This was my outer bodice, skirt and sleeves for a 16th Century Spanish court gown. Based on a portrait of Juana of Austria 1552. Main fabric is a black cotton velveteen, with hair canvas and wool felt / melton for support and a black and gold brocade for trim. The shape of this outer layer is only possible with the support layers underneath. But still required tailoring techniques such as pad stitched and supported hems. The amount of machine stitching was minor compared to the hand stitching with all the tailoring, trims and hand finished hems.
This was the first time I have produced a separate skirt and bodice that is tied together. I was a bit unsure about it, but it works really well and I can see me doing this more often in the future.
The sleeves are layered, with a plain two pieced curved sleeve, and a paned short sleeve over the top, bound together at the top.
Construction didn’t cause me any particular problems, but it probably took longer than I anticipated.
I plan to make some additional items after the challenge to better mirror the original portrait.
My accessory is a painted heraldic banner. It includes my personal heraldry and motto, which reflects my interest in 16th Century Iberian culture. It also compliments the gown I’m constructing – so I figured it would work for the final composition. Its heavy cotton plain weave, painted with fabric paints, and bound in black bias.
I chose a gonfalon shape, as it is versatile for display. And the chevron of my heraldry could also be mirrored in the hem.
About Mikhaila: My SCA name is Mikhaila von Dhaun and I am a second genner. I have been sewing my own garb for about 15 years and have been wanting to completely hand sew an outfit for a while. This gives me a good reason to sew this Anglo-Saxon outfit, especially being made up of fairly geometric shapes. I sew regularly. I have slowly been gaining more comfort and confidence with my own abilities. My persona is German, but I was born in England near an Anglo-Saxon Village in Suffolk called West Stow. I thought this would be a good explanation for why my German person was in England.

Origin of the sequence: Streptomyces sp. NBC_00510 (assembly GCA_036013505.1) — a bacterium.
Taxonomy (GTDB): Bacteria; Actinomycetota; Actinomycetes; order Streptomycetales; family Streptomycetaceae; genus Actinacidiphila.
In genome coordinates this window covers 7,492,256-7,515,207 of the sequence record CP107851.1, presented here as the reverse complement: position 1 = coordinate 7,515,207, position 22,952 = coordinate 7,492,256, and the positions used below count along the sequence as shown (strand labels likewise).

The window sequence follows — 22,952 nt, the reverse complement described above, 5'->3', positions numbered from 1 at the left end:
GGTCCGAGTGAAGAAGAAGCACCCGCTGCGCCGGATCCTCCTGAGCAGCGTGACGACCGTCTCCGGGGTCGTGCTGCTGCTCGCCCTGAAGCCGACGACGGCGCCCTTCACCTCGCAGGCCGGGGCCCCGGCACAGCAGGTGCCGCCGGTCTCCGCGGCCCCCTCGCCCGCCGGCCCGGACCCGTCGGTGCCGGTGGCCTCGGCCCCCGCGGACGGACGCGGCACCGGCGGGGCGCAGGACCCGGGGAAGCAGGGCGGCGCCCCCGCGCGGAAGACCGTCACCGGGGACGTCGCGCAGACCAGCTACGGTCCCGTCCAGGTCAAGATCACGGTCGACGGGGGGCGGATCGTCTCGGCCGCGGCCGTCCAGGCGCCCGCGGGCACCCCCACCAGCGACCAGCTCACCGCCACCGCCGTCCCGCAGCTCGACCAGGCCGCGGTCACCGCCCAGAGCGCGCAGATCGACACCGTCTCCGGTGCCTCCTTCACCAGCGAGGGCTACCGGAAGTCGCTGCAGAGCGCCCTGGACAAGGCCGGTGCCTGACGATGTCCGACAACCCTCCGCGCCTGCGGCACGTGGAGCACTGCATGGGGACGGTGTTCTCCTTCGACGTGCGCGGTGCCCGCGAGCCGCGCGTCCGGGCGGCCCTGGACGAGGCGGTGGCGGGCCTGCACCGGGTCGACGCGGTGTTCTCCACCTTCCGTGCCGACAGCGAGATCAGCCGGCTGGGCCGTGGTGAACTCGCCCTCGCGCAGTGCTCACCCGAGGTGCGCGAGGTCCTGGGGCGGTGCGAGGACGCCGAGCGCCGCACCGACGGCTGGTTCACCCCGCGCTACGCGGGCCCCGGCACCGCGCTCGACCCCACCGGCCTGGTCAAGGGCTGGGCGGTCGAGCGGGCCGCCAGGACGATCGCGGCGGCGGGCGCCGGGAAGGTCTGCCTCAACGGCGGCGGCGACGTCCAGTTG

Her Project: I will be aiming to make an outfit that fits within the same time period as the Anglo-Saxon village that I was born near, West Stow, 420-650 AD. As I am unsure if I will be able to find extant examples all from one place, I plan to construct pieces using information from Germany and England, possibly Middle or Merchant class. I hope that by bringing together this combination of extant items, I will be able to make up an outfit that would have been worn within the bounds of viability for West Stow.
Her final thoughts on her C3 Experience:
I appreciate the opportunity to push myself by producing this outfit completely by hand and researching the pieces that would make a plausible outfit of this time period, culture and place.
I would like to state that I chose to recreate the wrist clasps and bands from Lincolnshire as they were not out of the realm of possibility for a merchant to have purchased a set on their travels to purchase things to sell back home.
This layer contains: an early period linen underdress sewn by hand with linen thread and a linen strophium, hemmed with linen thread. I failed to complete a pair of underpants and socks due to some research difficulties.
This layer contains a wool overtunic sewn by hand with linen thread, a set of Anglo-Saxon wrist clasps (based on a set from Lincolnshire, cut out, stamped and bent from brass sheet) embedded on leather bands (sewn with linen thread). I also forged a brass penannular pin to close the slit of the keyhole neckline.
This layer contains a linen peplos-style dress (hand seamed and hemmed in linen thread) with a set of brass fibula pins that I forged to hold it together at the shoulders. I failed to finish a linen tablet woven belt in time due to some technical difficulties.
Based on an Anglo-Saxon spiral bracelet from Tuddenham, Suffolk between 410-649AD. I made it from purchased strip brass, which I sawed to length, annealed, stamped and bent into shape.